Dear Mr. Shirky, Sorry, but you missed your chance.


Clay Shirky, a thinker, innovator, and educator that I admired a great deal shared his decision and rationale for asking students to not bring devices to his class anymore. (PLEASE READ SHIRKY’S WORK NOW) His rationale is thoughtful, intelligent, and supported by research, but he missed it. Great big swing and a miss.

First, understand that I agree with his points about multi-tasking, the distractions of social media (the love the elephant and the rider – more on this later), and second-hand distraction problem. They are real and they can seriously impact learning, but Shirky missed in his reaction to these very real problems. Don’t remove the device. Don’t avoid the problem. Be part of the solution. Engage the students about how to use devices to best support their learning.

  • The rider (rationale) and the elephant (emotional) are not the only players. There is the path (see Dan and Chip Heath). As teachers we can set the rules or the path, create opportunities to work with our students to create guidelines for behavior, and call out behavior that falls short of our standards. We need to create a path that keeps the elephant on task and assists the rider guiding the elephant. For example, direct students when they need to focus and use devices to put them in airplane mode or do not disturb mode or turn off wifi. There are little things we need to do to help our students be successful.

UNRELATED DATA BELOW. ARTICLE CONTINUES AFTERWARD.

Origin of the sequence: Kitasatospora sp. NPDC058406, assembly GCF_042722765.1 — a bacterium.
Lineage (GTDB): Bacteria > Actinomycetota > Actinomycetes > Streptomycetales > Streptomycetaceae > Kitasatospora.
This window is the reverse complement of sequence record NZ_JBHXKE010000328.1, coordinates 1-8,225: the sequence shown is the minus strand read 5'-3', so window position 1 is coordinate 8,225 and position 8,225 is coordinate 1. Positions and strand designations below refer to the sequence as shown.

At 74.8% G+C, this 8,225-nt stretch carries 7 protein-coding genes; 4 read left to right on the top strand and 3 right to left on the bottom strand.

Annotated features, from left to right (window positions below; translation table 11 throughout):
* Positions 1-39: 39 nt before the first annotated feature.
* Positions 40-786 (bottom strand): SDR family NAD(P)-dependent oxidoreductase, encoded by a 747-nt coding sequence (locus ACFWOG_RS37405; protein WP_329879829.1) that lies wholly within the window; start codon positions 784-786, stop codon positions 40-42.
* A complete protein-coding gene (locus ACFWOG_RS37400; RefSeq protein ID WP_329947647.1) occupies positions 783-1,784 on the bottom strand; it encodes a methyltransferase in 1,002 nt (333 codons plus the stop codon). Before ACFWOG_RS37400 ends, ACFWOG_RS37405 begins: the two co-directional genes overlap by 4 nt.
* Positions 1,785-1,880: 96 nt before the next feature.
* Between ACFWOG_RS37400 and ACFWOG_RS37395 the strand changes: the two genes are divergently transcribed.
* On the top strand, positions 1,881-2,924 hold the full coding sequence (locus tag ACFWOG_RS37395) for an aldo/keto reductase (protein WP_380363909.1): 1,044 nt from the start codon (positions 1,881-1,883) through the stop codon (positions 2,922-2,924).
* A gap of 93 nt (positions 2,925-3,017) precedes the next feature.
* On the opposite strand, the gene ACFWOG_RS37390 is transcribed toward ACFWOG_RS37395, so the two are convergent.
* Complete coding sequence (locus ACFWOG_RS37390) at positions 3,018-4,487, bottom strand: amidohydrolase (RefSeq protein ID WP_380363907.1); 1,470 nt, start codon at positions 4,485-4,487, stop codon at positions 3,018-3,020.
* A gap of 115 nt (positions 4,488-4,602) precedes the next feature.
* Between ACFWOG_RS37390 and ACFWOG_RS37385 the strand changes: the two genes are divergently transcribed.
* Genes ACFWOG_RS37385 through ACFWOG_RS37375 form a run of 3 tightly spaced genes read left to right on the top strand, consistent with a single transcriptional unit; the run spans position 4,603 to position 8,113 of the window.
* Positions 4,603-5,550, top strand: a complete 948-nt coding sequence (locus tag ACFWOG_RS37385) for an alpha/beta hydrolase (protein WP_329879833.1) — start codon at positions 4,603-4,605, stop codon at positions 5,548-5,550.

• While I am a firm believer in the myth of multitasking, I do wonder about the value of searching an unfamiliar term mentioned by the instructor or briefly investigating a related topic. There are ways that minor distractions or related interruptions can add value to class. I admit this is tricky, but the answer lies with asking students to help decide when it makes sense. A conversation about their behavior will lead to an opportunity for students to be reflective about their own behavior. It will also provide insight for instructors about the value of classroom activities.
  • It is also important for learning institutions and many organizations to develop common language about using digital tools. Providence Day has create a Digital Compass to guide our behavior and with it we have developed a digital citizenship resource guide to help teachers, students, and parents improve our use of digital tools and hopefully, hold ourselves accountable. It is very concerning when I hear adults suggest that the tool is more powerful than the user. Ultimately, we use the tools, not the other way around. Organizations need to empower their members and a great starting place is a common framework for discussion based on common language.

digital citizenship compass for book

As Educators we have a vitally important responsibility to always remember the unexpressed curriculum. This is the curriculum that causes us to engage with students beyond just teaching our content. It is the curriculum that directs us to help students learn how to work collaboratively, be better members of the community, and properly use the tools as their disposal. There is no doubt that tablets, cell phones, and laptops are in work spaces, learning spaces, and more. Without intervention, without training, and without conversation about how these tools can help us improve, we as a community will fail each other.

We can solve these problems and improve the use of these tools if we engage and I can think of few people smarter and better suited to engage students on these topics than Mr. Shirky.

Please re-consider, Mr. Shirky.

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